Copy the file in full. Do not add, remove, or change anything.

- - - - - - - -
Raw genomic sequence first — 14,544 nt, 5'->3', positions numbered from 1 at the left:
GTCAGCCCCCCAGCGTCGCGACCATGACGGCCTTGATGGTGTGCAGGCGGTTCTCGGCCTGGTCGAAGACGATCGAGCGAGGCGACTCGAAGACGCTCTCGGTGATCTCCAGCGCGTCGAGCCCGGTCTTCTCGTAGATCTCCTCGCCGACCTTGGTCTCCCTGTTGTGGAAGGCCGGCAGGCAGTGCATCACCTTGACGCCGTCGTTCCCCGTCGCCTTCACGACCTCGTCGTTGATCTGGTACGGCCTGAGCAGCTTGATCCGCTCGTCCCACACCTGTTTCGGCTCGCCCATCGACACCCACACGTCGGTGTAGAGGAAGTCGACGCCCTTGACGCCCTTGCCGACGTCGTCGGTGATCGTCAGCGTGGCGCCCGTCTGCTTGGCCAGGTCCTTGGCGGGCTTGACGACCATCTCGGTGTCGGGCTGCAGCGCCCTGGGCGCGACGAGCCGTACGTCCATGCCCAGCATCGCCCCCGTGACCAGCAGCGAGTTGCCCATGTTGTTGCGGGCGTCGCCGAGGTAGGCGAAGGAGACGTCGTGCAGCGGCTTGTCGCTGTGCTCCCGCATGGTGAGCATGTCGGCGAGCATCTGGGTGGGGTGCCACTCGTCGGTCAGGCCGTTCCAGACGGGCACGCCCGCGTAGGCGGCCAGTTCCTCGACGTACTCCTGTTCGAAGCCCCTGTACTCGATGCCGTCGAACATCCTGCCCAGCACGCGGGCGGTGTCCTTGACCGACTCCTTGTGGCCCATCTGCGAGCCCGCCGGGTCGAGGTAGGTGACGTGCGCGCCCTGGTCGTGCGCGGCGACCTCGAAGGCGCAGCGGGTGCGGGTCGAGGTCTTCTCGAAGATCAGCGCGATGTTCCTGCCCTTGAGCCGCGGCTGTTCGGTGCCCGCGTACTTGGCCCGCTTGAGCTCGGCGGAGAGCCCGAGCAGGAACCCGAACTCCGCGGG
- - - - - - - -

Raw genomic sequence first — 14,544 nt, 5'->3', positions numbered from 1 at the left:
GTCAGCCCCCCAGCGTCGCGACCATGACGGCCTTGATGGTGTGCAGGCGGTTCTCGGCCTGGTCGAAGACGATCGAGCGAGGCGACTCGAAGACGCTCTCGGTGATCTCCAGCGCGTCGAGCCCGGTCTTCTCGTAGATCTCCTCGCCGACCTTGGTCTCCCTGTTGTGGAAGGCCGGCAGGCAGTGCATCACCTTGACGCCGTCGTTCCCCGTCGCCTTCACGACCTCGTCGTTGATCTGGTACGGCCTGAGCAGCTTGATCCGCTCGTCCCACACCTGTTTCGGCTCGCCCATCGACACCCACACGTCGGTGTAGAGGAAGTCGACGCCCTTGACGCCCTTGCCGACGTCGTCGGTGATCGTCAGCGTGGCGCCCGTCTGCTTGGCCAGGTCCTTGGCGGGCTTGACGACCATCTCGGTGTCGGGCTGCAGCGCCCTGGGCGCGACGAGCCGTACGTCCATGCCCAGCATCGCCCCCGTGACCAGCAGCGAGTTGCCCATGTTGTTGCGGGCGTCGCCGAGGTAGGCGAAGGAGACGTCGTGCAGCGGCTTGTCGCTGTGCTCCCGCATGGTGAGCATGTCGGCGAGCATCTGGGTGGGGTGCCACTCGTCGGTCAGGCCGTTCCAGACGGGCACGCCCGCGTAGGCGGCCAGTTCCTCGACGTACTCCTGTTCGAAGCCCCTGTACTCGATGCCGTCGAACATCCTGCCCAGCACGCGGGCGGTGTCCTTGACCGACTCCTTGTGGCCCATCTGCGAGCCCGCCGGGTCGAGGTAGGTGACGTGCGCGCCCTGGTCGTGCGCGGCGACCTCGAAGGCGCAGCGGGTGCGGGTCGAGGTCTTCTCGAAGATCAGCGCGATGTTCCTGCCCTTGAGCCGCGGCTGTTCGGTGCCCGCGTACTTGGCCCGCTTGAGCTCGGCGGAGAGCCCGAGCAGGAACCCGAACTCCGCGGG